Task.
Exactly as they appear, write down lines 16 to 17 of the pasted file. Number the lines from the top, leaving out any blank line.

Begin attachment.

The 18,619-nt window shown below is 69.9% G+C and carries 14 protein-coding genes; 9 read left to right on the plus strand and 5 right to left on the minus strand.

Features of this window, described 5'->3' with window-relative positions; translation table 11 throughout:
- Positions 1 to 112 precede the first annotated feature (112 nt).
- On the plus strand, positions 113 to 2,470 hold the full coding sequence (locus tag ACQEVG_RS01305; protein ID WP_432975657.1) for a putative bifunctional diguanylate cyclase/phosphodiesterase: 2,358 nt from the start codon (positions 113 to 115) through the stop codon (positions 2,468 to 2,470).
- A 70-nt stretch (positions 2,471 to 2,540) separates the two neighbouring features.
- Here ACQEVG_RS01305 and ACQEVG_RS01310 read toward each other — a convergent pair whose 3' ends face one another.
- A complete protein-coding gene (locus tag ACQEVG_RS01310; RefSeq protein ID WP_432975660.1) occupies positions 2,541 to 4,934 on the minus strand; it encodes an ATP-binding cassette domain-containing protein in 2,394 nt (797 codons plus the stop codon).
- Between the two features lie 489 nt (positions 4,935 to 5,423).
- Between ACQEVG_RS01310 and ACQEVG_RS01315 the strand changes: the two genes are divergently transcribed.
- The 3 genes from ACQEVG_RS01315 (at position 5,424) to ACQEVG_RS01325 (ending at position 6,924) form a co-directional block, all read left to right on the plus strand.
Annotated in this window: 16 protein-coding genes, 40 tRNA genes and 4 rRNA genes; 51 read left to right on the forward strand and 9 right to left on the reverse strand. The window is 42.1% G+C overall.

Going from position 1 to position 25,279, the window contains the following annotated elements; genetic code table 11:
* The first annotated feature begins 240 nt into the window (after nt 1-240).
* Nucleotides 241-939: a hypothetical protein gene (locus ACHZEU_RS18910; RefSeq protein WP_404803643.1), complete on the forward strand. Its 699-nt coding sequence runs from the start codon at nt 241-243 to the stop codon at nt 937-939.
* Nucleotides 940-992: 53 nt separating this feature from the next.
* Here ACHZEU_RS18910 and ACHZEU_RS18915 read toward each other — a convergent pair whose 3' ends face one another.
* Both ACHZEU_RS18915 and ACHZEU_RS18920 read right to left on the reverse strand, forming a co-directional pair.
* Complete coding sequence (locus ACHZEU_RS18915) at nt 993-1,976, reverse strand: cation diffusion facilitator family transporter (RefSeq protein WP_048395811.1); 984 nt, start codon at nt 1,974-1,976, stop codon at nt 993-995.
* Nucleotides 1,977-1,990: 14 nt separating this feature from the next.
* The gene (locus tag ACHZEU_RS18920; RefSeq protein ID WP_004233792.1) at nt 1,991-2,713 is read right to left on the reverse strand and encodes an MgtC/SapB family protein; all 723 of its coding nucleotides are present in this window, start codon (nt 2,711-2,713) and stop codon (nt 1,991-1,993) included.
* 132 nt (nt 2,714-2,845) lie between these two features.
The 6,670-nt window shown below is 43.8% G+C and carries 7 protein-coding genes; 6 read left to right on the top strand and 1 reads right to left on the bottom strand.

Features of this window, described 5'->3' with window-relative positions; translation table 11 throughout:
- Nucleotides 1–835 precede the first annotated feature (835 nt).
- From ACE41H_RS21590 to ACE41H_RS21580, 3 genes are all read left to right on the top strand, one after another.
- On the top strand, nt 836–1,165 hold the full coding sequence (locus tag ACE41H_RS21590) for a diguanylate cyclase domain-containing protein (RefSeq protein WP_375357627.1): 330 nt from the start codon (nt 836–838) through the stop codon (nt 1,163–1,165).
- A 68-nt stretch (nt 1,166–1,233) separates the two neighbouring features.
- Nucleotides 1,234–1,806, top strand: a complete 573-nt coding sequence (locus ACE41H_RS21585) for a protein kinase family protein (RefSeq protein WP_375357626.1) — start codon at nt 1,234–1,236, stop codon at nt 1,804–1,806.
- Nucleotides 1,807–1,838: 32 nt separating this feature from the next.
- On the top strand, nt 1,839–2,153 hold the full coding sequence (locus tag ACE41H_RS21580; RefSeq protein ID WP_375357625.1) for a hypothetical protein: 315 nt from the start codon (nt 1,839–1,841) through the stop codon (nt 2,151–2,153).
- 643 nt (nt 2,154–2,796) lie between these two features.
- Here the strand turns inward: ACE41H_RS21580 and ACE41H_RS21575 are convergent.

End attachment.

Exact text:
* Here ACHZEU_RS18910 and ACHZEU_RS18915 read toward each other — a convergent pair whose 3' ends face one another.
* Both ACHZEU_RS18915 and ACHZEU_RS18920 read right to left on the reverse strand, forming a co-directional pair.